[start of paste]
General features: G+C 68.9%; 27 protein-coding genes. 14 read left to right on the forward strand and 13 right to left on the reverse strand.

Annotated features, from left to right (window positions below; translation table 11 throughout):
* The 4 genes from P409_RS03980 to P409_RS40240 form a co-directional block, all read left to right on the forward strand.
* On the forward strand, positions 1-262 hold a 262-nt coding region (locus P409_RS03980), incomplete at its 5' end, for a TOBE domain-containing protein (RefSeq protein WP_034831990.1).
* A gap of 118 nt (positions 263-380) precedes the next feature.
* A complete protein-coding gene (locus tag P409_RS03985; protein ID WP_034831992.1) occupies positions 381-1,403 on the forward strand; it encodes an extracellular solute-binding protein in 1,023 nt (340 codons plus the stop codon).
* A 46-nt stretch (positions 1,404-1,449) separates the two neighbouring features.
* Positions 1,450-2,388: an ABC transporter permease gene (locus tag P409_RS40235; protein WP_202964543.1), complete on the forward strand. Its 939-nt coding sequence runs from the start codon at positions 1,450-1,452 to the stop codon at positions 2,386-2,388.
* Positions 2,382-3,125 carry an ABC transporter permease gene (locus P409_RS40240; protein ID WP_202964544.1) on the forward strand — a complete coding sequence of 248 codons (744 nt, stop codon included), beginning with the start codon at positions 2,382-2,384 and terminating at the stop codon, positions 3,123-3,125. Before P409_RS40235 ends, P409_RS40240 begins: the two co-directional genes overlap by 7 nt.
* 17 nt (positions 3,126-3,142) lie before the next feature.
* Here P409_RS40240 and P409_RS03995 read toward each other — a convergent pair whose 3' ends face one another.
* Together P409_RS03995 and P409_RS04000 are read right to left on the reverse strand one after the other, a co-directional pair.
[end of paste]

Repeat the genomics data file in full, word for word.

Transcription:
General features: G+C 68.9%; 27 protein-coding genes. 14 read left to right on the forward strand and 13 right to left on the reverse strand.

Annotated features, from left to right (window positions below; translation table 11 throughout):
* The 4 genes from P409_RS03980 to P409_RS40240 form a co-directional block, all read left to right on the forward strand.
* On the forward strand, positions 1-262 hold a 262-nt coding region (locus P409_RS03980), incomplete at its 5' end, for a TOBE domain-containing protein (RefSeq protein WP_034831990.1).
* A gap of 118 nt (positions 263-380) precedes the next feature.
* A complete protein-coding gene (locus tag P409_RS03985; protein ID WP_034831992.1) occupies positions 381-1,403 on the forward strand; it encodes an extracellular solute-binding protein in 1,023 nt (340 codons plus the stop codon).
* A 46-nt stretch (positions 1,404-1,449) separates the two neighbouring features.
* Positions 1,450-2,388: an ABC transporter permease gene (locus tag P409_RS40235; protein WP_202964543.1), complete on the forward strand. Its 939-nt coding sequence runs from the start codon at positions 1,450-1,452 to the stop codon at positions 2,386-2,388.
* Positions 2,382-3,125 carry an ABC transporter permease gene (locus P409_RS40240; protein ID WP_202964544.1) on the forward strand — a complete coding sequence of 248 codons (744 nt, stop codon included), beginning with the start codon at positions 2,382-2,384 and terminating at the stop codon, positions 3,123-3,125. Before P409_RS40235 ends, P409_RS40240 begins: the two co-directional genes overlap by 7 nt.
* 17 nt (positions 3,126-3,142) lie before the next feature.
* Here P409_RS40240 and P409_RS03995 read toward each other — a convergent pair whose 3' ends face one another.
* Together P409_RS03995 and P409_RS04000 are read right to left on the reverse strand one after the other, a co-directional pair.